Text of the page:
Ian


Edited by IML (log)

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Taverna truly reminds me of a place i ate at in Padova Italy. Not cheap, not horribly expensive either.


Never trust a skinny chef

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Scott: I agree about the toppings, but I would venture a little further and say they're too heavy-handed altogether, which explains the thickness of their crust in the pizza's center (it's much too thick for my tastes, but is required given the amount of cheese they're using, as the crust would otherwise turn soggy if too thin). I much prefer the style of crust at Bianco (in AZ) or Franny's (in Brooklyn), which are probably the two best pizzerias in the country right now: a thoroughly crisped underside; a top that is bubbly and crunchy in parts, bready and doughy in others; and sparse use of excellent toppings (Bianco's raw food quality is better than half of all the three and four-starred restaurants in NYC, in my opinion), including cheese.

I do wish their desserts were much better, and that their sausage was made in-house, but otherwise it's a great place.

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I just read in today's DMN business section that Fireside Pies will be opening a second location in the Shops of Legacy (Plano). Don't hold your breath though. It's going to be in the second phase of the complex just now starting construction.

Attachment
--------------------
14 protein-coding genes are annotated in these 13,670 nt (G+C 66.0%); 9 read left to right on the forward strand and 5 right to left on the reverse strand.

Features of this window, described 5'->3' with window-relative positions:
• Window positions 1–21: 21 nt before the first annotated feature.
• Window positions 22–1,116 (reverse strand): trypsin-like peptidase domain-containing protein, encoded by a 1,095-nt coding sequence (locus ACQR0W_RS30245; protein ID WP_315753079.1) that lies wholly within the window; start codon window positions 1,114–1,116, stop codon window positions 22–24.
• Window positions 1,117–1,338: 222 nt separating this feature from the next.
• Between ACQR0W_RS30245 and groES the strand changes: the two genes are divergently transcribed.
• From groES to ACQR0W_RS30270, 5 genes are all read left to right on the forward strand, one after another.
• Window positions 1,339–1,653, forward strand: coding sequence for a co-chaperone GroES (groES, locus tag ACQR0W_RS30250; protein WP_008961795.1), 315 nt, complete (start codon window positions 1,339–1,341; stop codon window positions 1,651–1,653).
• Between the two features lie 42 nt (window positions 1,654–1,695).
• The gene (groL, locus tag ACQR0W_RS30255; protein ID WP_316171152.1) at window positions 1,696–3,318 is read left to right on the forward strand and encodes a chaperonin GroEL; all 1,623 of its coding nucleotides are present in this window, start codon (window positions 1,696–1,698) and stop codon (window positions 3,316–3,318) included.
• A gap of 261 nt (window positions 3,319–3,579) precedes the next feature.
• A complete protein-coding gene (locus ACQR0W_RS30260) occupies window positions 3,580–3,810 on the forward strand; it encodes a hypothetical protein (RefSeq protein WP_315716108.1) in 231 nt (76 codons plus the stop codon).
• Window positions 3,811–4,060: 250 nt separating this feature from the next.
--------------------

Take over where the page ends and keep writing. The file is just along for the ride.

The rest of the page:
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I hate the center (the Anjelika is nice), but it is so conveniently close.


Edited by IML (log)

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Finally ate here a few weeks ago. Hourlong wait at 8:30 so it's still hopping. This was during the big heat wave so it was oppressively hot both inside and out. They really need to expand somehow, or do something about the patio, since I can't imagine it being terribly pleasant in the months to come, and inside there's maybe 10 tables, and you're getting nudged by the bar crowd, and it's noisy as all hell.

But I quite liked the pizzas. We were with a large group, so we got to pass around different kinds: the barbecue chicken, the Jimmy's sausage, and the "piled prosciutto" (sans goat cheese). The barbecue chicken was even good enough to stand apart from the California Pizza Kitchen infamy. The Jimmy's was pretty sparse on toppings and cheese, though--not that I was looking for the groaning chain pizza variety. The piled prosciutto was probably the favorite. The salads, too, are good here and enough for 4 to split as a simple appetizer.